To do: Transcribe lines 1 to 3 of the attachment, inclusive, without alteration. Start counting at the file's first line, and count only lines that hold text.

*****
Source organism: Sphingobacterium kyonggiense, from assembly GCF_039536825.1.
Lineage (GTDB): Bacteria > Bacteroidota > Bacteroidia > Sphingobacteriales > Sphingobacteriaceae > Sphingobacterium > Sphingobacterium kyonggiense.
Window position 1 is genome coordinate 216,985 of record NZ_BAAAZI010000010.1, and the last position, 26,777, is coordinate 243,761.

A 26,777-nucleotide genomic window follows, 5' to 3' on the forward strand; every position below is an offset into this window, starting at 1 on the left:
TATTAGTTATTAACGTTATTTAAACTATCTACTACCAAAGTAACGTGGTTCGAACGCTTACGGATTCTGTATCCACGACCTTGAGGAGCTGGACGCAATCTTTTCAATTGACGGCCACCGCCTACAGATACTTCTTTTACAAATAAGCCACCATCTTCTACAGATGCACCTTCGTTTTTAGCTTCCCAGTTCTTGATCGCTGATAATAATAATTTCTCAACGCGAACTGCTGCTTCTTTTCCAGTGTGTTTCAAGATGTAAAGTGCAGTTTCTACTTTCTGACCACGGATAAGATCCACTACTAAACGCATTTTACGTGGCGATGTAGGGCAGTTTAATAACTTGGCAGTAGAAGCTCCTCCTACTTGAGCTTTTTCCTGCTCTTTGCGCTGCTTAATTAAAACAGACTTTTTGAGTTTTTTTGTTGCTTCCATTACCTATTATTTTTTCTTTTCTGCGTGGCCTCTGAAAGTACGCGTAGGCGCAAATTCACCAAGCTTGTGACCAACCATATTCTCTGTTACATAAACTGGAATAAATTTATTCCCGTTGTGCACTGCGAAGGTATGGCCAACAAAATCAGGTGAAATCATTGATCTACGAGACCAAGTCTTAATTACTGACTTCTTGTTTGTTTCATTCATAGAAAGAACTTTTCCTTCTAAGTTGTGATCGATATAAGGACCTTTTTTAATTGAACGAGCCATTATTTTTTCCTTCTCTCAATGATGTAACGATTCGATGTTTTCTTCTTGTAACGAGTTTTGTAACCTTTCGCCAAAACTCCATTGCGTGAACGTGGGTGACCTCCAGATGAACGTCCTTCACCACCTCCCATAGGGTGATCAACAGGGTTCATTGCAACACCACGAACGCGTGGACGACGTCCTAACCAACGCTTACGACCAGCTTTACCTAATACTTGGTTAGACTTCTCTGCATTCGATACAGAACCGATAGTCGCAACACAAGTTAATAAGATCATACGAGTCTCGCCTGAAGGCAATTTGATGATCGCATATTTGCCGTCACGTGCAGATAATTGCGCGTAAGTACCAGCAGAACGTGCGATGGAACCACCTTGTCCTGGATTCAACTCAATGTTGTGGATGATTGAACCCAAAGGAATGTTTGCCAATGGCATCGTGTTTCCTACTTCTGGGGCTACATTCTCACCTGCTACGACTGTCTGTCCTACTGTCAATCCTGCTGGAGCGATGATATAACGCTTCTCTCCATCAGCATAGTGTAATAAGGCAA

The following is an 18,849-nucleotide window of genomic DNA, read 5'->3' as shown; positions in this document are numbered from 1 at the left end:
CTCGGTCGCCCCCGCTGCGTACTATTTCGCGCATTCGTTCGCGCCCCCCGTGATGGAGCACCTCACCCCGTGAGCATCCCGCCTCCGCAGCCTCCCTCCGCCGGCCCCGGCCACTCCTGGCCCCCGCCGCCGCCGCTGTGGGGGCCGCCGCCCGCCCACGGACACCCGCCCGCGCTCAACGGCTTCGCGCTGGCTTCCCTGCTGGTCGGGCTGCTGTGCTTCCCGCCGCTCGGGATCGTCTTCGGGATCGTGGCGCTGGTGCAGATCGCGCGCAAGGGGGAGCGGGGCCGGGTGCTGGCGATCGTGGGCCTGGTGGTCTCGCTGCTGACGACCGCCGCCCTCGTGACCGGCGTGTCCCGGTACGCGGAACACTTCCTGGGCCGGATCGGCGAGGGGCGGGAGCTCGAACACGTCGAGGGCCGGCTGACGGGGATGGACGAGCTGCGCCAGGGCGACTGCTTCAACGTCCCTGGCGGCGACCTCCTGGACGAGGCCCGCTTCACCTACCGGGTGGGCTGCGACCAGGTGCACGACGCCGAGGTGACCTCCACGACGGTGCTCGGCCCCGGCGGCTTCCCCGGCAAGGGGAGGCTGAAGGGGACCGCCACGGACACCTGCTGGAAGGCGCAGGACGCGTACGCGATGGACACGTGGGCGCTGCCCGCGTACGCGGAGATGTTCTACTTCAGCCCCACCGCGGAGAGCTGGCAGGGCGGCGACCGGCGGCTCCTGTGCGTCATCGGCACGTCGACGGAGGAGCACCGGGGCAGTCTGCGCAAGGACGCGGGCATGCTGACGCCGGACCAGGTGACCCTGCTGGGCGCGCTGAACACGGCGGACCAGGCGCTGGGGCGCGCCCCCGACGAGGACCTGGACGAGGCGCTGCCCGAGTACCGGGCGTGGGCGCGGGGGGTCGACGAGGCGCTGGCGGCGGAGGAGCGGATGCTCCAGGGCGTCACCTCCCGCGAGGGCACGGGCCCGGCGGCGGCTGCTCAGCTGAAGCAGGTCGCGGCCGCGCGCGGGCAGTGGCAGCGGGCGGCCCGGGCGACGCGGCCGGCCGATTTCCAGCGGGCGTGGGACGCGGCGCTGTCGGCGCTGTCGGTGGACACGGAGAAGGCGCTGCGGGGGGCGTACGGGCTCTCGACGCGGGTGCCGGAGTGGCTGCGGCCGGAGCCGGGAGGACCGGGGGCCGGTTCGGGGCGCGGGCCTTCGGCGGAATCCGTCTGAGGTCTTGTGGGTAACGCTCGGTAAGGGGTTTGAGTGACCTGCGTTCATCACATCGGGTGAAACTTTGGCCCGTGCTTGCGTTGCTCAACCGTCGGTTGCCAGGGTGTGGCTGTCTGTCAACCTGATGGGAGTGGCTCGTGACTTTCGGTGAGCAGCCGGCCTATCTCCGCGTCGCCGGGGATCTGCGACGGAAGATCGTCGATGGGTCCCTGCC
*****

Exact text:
Source organism: Sphingobacterium kyonggiense, from assembly GCF_039536825.1.
Lineage (GTDB): Bacteria > Bacteroidota > Bacteroidia > Sphingobacteriales > Sphingobacteriaceae > Sphingobacterium > Sphingobacterium kyonggiense.
Window position 1 is genome coordinate 216,985 of record NZ_BAAAZI010000010.1, and the last position, 26,777, is coordinate 243,761.